The total cost of an airline ticket today comes buried in hidden fees and shady price tricks. Capitalism works best when consumers clearly understand a product, its cost, and its competitor’s cost – apples to apples. However, many airline and travel websites today use smoke and mirrors to hide the bottom-line ticket price by not clearly explaining terms and fees until late in the booking process. Even the upfront websites feel pressure to change when they watch the shady sites grab more business.
Two main problems:
• Cost of a ticket. Question: If the Internet puts information at our fingertips and computers can crunch reams of data in a microsecond, why can’t we type “lowest airfare Chicago to Orlando” into Google and immediately see it? Answer: Because confusion helps online travel websites make more money – clarity does not.
By law, airlines and travel suppliers must list the total cost of an airline ticket before purchase – the base price plus all taxes and fees. However, that total cost doesn’t always appear on the first page of a website. Many times, the advertised price is for the base fare only; below it, in teeny tiny print, the words “plus taxes and fees” appears. Four pages into booking the ticket, you discover the real cost – and most of that time, that real cost matches the price a competing website advertised on its first page. (And right – you didn’t choose the honest website because it appeared to be more expensive.)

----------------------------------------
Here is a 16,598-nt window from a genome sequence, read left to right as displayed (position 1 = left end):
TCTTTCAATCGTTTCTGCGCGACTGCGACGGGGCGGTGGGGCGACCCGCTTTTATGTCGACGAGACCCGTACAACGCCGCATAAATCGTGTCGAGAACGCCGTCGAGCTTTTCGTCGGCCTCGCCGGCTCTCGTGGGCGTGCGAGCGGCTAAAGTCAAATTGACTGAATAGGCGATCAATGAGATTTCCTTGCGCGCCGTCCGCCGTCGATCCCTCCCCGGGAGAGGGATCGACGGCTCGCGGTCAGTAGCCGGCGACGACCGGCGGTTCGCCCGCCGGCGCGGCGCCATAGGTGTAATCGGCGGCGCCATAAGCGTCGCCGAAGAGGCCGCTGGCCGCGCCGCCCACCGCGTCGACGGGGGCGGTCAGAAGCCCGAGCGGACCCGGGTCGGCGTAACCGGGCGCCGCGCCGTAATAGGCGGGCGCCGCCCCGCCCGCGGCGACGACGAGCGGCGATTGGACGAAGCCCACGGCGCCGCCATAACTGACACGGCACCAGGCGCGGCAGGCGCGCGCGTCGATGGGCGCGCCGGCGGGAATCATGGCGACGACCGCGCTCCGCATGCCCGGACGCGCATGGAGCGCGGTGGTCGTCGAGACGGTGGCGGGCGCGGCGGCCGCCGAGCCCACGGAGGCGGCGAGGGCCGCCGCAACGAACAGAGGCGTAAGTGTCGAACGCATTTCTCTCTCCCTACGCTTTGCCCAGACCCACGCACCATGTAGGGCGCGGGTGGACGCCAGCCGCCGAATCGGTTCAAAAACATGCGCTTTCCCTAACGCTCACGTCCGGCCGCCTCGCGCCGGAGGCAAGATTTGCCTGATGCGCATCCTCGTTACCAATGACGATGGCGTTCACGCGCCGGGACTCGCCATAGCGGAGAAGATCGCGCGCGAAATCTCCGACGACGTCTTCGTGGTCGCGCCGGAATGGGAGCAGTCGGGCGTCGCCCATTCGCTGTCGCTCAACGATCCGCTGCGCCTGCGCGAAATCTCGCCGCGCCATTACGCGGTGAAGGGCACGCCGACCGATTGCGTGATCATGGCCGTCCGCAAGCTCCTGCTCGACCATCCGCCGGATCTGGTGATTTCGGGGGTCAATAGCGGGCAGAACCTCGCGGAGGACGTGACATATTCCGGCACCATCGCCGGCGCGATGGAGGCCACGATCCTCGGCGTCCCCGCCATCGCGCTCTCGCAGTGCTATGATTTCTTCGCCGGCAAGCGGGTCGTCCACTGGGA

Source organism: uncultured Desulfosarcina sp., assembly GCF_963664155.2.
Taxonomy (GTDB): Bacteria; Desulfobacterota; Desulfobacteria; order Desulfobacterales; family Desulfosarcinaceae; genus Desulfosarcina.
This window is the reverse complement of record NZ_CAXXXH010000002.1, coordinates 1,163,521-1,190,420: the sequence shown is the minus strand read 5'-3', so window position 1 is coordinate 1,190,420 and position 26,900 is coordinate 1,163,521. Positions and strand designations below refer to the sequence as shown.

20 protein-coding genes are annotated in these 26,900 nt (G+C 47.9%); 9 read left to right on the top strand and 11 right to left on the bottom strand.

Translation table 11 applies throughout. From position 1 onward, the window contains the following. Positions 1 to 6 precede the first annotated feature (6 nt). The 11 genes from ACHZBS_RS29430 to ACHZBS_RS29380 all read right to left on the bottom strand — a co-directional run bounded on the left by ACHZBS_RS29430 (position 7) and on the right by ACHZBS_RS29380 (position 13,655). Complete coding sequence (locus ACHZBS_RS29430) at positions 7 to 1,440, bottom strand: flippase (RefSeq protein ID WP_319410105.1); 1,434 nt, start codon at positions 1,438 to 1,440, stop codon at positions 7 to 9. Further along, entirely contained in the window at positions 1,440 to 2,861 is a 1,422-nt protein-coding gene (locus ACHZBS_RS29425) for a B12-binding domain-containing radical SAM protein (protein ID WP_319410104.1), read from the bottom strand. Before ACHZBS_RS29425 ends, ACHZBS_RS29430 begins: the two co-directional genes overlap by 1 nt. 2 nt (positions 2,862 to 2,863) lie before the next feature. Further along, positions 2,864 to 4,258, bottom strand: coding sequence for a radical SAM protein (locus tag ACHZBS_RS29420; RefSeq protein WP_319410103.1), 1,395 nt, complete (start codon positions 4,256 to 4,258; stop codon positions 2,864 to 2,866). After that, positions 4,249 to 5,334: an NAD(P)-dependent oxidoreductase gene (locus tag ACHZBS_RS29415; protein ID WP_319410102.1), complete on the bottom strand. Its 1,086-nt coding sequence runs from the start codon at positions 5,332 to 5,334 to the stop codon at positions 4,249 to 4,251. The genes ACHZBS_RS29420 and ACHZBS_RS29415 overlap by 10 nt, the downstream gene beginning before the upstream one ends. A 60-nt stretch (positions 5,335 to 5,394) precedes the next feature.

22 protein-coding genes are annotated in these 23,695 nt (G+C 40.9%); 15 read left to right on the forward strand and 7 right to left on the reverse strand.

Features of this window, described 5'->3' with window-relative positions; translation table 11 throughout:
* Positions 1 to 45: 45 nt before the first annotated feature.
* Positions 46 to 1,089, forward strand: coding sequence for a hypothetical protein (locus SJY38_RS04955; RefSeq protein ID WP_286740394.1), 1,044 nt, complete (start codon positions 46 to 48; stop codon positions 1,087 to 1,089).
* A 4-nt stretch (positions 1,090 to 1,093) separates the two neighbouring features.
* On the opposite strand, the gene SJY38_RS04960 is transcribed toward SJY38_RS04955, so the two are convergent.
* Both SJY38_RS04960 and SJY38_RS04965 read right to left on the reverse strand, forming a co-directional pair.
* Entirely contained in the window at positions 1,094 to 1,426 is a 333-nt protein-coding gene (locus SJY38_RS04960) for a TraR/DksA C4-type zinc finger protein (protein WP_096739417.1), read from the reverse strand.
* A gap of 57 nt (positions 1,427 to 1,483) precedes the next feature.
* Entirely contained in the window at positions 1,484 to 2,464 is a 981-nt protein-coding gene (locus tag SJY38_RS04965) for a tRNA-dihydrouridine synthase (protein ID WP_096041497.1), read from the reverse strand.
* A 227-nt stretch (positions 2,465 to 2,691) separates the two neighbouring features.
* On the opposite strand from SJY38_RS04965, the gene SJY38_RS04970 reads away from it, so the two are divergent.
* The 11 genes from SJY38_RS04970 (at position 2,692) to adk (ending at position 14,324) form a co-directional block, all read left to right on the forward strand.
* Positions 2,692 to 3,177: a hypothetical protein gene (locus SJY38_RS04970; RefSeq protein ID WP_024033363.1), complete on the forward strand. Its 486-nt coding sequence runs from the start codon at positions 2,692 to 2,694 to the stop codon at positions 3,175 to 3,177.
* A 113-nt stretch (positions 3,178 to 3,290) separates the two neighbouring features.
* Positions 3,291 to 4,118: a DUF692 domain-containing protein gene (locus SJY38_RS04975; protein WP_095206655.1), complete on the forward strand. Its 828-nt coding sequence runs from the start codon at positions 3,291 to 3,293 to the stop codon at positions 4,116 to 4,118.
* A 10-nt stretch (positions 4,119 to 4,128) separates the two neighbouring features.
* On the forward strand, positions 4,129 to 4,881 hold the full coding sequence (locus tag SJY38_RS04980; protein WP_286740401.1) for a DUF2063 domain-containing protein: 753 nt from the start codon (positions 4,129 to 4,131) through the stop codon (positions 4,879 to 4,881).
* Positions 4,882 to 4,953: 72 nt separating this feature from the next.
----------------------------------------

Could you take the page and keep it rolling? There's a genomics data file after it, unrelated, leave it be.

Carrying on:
• Cost of “upgrades.” The word “upgrades” is in quotes because it can include very basic services, such as a seat assignment when you book the ticket. It includes TVs and phones and food and … well, almost everything except a cheap seat. At least one foreign airline was considering a lavatory fee. And in most U.S. carriers, it includes a luggage fee that, for at least the first bag, is … what’s the word … well, stupid.
Want to get involved? A group is fighting for legislation to level the playing field and make travel websites easier to understand. For more info, go to http://www.faretransparency.org/. According to the site, the group is asking “Congress to require airlines to provide clear, easy-to-find information about their fees everywhere they sell airfare – whether through their own websites or through travel websites or agents.”
It seems like a simple request.